How do you listen to silence? Let’s try it for just 15 seconds or so. (wait 15 seconds) Did any of you hear silence? Me either. I heard a few different things, among them the sound of my own breathing. I have a ringing in my ears that I hear all the time unless there is something louder that drowns it out or that makes me turn my attention elsewhere. I literally never hear silence, if such a thing is even possible.

It’s possible for God, though, which means it’s possible for Elijah. Elijah hears God because he obeys God, and Elijah finds encouragement because he obeys God, and Elijah later concludes his ministry and is lifted up into heaven in a fiery chariot because he obeys God.

Sometimes the lesson that people take from this passage is to look for God in the silence, to look for the still, small voice. That’s not a bad lesson. We should look for God in small things. That doesn’t mean, though, that God doesn’t speak through big things too, or that God can’t shout. God spoke through a burning bush. God spoke through a pillar of fire. God spoke by turning over the tables in the synagogue. God speaks through big things and through small things, through loud voices and quiet voices. The first key thing is to always be listening, and the second key thing is to obey when you hear.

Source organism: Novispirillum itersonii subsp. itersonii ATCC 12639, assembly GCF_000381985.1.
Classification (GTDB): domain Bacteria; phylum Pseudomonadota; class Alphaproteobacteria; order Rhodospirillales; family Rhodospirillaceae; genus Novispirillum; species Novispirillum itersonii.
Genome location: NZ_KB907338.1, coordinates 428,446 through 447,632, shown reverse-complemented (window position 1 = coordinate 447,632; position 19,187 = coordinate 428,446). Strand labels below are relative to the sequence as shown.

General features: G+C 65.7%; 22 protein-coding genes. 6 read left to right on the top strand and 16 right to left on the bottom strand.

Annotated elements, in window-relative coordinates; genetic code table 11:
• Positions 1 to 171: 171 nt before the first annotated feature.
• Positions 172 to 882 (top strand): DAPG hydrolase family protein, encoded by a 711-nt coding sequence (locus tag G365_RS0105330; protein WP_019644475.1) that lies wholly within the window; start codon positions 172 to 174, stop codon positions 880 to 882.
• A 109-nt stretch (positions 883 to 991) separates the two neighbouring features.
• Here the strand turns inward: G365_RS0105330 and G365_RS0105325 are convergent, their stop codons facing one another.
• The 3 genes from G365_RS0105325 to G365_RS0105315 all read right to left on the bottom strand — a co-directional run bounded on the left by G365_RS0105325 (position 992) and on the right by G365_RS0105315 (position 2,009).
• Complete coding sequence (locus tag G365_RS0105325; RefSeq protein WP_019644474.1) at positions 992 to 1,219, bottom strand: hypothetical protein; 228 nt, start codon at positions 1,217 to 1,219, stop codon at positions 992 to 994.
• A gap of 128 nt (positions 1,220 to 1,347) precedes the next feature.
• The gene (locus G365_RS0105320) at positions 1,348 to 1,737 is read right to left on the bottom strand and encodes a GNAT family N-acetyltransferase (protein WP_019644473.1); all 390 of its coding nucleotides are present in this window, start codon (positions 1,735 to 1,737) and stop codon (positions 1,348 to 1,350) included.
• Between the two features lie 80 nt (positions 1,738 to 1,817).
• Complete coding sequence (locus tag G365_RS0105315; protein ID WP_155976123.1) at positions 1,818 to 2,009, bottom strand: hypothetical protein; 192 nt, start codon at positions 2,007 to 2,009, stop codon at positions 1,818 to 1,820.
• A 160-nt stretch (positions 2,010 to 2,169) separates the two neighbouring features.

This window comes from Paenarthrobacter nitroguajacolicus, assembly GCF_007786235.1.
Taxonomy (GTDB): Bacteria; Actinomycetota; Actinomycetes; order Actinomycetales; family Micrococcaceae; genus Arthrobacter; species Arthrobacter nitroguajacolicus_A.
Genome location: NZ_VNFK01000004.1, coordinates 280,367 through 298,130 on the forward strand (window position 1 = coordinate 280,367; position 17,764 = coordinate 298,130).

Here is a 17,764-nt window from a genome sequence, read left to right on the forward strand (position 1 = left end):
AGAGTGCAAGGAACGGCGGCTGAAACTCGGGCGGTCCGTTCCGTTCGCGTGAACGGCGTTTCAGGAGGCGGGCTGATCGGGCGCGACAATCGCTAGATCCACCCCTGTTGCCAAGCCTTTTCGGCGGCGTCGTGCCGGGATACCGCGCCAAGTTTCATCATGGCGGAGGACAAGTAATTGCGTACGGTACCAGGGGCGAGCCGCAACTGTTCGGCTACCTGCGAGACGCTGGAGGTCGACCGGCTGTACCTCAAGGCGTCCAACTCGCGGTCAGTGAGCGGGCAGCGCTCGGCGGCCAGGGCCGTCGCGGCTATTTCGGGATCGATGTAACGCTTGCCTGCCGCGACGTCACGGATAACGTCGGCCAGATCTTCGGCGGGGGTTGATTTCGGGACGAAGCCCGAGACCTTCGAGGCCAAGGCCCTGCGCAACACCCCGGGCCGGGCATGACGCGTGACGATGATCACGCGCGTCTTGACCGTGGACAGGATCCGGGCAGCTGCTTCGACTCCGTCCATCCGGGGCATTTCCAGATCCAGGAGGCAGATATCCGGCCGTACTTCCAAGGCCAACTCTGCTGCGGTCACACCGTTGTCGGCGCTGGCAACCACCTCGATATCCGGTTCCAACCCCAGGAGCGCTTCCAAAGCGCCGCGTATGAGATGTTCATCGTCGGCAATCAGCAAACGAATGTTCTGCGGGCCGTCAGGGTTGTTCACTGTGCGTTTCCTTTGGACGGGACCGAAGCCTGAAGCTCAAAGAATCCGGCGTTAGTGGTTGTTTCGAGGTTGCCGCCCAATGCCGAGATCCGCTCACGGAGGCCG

Our reading from Matthew is pretty straightforward as far as events go. The disciples are sailing back while Jesus stays behind to pray. The disciples don’t make much progress, because there’s a storm and the wind is against them. The next morning Jesus walks across the water to catch up with the disciples. The disciples are terrified, and think they are seeing a ghost. Jesus reassures them that no, it isn’t a ghost, it’s really him. It’s really Jesus.